Agroforestry Sequesters Carbon
Our carbon cycle is currently broken: by way of fossil fuel usage and land degradation, humans are currently converting terrestrial carbon into atmospheric carbon far more quickly than we are putting that carbon back into the ground.
A tree is the opposite of a smoke stack. Trees pull carbon dioxide out of the atmosphere and store it in their woody trunk and branches. Just as much carbon can also be stored below-ground in the tree’s roots and soil. Via the liquid carbon pathway, tree roots release sugars into the soil. These sugars feed the beneficial fungi and bacteria in the soil, which in turn provide the tree with the nitrogen it needs to grow. Dead soil looks like sand or the base path of a baseball field, whereas living soil looks like chocolate cake. The accumulation of soil carbon, along with the deposition of leaves onto the soil surface brings soil back to life.
Adding trees to cropland sequesters: 10-20 tons of carbon per hectare per year
Converting forest to cropland emits: 62-120 tons of carbon per hectare
Toensmeier, Eric. The Carbon Farming Solution: a Global Toolkit of Perennial Crops and Regenerative Agriculture Practices for Climate Change Mitigation and Food Security. Chelsea Green Publishing, 2016.
Agroforestry Decreases Erosion and Nutrient Loss
1 millimeter of soil eroded over 1 acre, equates to 1,069 gallons, or 3.8 metric tons of soil lost. Globally, conventional cropland erodes at a rate of 10 tons per hectare per year. Comparably, erosion rates in a forest range from .004 to .05 tons per hectare per year. This results in trillions of dollars in lost yields and livelihoods.
With decreased erosion comes nutrient retention, keeping nitrogen and phosphorus on the farm and out of our waterways. Carbon-rich soil holds water, increasing a farm’s resilience in the face of drought. Adding trees to agricultural landscapes incorporates the ecological benefits of a forest with the food production of a farm.
Globally, conventional cropland erodes at a rate of 10 tons per hectare per year.
Comparably, erosion rates in a forest range from .004 to .05 tons per hectare per y ear.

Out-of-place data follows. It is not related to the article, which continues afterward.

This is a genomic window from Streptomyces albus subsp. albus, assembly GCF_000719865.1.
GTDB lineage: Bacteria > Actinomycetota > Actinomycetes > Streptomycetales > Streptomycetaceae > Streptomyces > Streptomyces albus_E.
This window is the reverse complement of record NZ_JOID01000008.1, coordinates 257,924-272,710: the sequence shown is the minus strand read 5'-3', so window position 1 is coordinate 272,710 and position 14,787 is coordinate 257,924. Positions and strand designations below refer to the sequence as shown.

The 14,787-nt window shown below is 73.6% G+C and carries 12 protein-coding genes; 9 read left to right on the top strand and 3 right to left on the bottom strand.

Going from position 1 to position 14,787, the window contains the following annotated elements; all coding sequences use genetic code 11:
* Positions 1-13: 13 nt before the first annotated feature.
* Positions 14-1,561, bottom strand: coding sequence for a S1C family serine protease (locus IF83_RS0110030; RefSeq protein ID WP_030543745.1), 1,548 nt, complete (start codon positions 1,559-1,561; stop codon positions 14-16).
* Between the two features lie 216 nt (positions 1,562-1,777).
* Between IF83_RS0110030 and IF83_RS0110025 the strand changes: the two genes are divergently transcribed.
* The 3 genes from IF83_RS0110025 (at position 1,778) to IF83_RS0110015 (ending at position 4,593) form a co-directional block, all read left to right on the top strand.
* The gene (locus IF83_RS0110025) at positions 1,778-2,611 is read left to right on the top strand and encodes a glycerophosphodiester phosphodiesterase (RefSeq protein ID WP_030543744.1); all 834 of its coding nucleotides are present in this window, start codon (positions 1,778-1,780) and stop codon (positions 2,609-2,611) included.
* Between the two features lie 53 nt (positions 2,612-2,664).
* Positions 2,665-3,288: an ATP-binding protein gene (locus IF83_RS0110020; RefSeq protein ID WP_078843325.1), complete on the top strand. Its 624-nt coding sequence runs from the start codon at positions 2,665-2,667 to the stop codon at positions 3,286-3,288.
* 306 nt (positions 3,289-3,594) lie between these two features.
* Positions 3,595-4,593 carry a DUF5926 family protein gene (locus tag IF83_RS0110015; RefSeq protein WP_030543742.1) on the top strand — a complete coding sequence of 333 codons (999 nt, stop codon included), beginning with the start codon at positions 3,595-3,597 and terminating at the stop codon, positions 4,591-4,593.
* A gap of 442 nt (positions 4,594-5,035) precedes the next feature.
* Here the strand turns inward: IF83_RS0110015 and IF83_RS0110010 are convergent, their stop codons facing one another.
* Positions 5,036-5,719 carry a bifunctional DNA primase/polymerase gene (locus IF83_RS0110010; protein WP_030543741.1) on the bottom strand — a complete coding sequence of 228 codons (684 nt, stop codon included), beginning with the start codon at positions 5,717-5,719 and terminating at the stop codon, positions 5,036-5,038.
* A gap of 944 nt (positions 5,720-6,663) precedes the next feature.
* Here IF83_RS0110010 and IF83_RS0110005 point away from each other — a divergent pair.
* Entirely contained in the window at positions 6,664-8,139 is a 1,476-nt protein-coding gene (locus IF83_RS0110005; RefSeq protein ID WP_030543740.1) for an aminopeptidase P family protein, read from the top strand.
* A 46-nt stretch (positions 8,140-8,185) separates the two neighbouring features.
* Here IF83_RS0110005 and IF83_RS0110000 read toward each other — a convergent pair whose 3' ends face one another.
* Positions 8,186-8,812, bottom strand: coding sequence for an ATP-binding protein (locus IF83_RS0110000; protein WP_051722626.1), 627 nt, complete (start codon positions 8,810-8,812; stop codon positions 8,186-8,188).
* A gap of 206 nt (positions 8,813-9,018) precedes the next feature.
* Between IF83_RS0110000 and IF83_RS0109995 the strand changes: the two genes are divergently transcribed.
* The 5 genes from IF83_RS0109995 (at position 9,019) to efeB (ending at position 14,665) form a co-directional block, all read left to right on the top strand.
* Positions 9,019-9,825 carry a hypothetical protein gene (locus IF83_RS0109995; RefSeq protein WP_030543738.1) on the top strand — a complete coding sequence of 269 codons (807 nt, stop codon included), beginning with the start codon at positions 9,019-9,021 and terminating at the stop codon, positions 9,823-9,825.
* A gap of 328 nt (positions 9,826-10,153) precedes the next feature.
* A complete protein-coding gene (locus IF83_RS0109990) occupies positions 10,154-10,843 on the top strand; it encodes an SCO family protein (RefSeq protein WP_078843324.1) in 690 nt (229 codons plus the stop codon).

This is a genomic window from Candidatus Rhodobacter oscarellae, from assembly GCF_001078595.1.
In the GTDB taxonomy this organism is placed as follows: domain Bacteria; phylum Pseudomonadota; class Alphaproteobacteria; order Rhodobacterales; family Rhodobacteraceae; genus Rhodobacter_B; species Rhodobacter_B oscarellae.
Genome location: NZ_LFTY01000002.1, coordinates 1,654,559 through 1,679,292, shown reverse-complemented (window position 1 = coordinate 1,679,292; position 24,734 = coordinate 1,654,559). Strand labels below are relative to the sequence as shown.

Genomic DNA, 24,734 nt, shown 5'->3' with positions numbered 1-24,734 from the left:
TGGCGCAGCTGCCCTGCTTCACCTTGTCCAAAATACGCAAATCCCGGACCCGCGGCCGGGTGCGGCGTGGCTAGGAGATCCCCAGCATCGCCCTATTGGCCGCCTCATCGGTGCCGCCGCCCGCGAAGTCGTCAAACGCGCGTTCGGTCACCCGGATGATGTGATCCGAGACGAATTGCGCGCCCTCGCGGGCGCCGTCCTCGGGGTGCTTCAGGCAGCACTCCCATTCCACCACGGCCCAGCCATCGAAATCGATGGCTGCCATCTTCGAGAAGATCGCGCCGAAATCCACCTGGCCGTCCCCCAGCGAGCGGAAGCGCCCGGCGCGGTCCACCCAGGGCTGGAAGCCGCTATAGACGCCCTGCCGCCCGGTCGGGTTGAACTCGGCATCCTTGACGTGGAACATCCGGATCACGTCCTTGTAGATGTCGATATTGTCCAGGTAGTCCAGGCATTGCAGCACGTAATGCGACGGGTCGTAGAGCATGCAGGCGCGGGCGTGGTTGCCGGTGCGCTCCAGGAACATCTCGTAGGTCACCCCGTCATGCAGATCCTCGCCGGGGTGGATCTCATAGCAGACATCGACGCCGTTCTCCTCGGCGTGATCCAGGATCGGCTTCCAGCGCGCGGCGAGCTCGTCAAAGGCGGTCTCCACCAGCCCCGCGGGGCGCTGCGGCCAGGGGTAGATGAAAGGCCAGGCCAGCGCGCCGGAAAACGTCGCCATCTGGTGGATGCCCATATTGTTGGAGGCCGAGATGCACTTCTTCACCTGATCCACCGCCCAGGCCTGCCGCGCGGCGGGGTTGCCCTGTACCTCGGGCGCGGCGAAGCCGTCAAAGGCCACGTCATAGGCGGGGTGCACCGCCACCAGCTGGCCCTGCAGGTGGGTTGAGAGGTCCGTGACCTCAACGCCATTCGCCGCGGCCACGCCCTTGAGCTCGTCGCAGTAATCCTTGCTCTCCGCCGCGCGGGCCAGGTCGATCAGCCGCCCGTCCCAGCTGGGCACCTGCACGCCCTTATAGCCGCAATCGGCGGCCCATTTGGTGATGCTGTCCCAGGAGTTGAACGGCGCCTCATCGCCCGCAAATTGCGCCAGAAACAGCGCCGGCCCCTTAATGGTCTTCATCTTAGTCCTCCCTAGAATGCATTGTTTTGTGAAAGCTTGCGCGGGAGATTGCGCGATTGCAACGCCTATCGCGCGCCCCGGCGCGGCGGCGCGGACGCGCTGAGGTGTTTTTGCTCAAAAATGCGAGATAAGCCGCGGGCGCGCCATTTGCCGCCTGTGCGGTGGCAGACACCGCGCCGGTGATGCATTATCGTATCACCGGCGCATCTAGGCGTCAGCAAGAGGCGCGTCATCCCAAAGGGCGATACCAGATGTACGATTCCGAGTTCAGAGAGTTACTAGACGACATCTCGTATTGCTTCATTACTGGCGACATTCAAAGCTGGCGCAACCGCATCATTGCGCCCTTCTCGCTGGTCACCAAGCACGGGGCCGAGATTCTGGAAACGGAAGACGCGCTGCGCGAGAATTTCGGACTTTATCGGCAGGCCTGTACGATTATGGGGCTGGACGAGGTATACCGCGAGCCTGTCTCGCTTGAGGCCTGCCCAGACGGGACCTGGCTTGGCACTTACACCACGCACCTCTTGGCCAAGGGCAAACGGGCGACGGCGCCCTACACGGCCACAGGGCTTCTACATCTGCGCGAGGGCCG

This results in trillions of dollars in lost yields and livelihoods.
Agroforestry systems retain up to 53% more Nitrogen than monocultures.
They also retain 17% more phosphorus than monoculture counterparts.
Agroforestry Increases Biodiversity
Biodiversity keeps the ecological gears turning. Like a diversified portfolio, a landscape rich with plant species is resistant to pests and disease. Plant diversity gives rise to insect, fungal, and bacterial diversity, such that orchard pests have predators of their own. Perennial plant diversity also feeds the pollinators, which pollinate the plants that feed us.
Globally, forests cover nearly one third of land area and contain over 80% of land-based biodiversity.
7. United Nations International Year of Forests, 2011.
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Healthy Soil is the key to a Stable Farm
Soil health is the key to a stable yield and farm longevity. Agroforestry pulls atmospheric carbon down, putting it into the soil and in above ground-biomass. At the same time, soil erosion, nutrient loss, water retention, and biodiversity are all directly addressed through regenerative agroforestry management. When properly managed, regenerative agriculture works to increase a farm's profitability and environmental stability.
Modeled for Growth
We have built our model to mirror the successful elements that allowed the solar industry to scale.
Agroforestry systems create stable, long-term investments that provide returns.
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Projects are managed and advised by professional leaders in regenerative agriculture.
Earn stable return while restoring soil fertility, mitigating global climate change, and curbing negative outputs.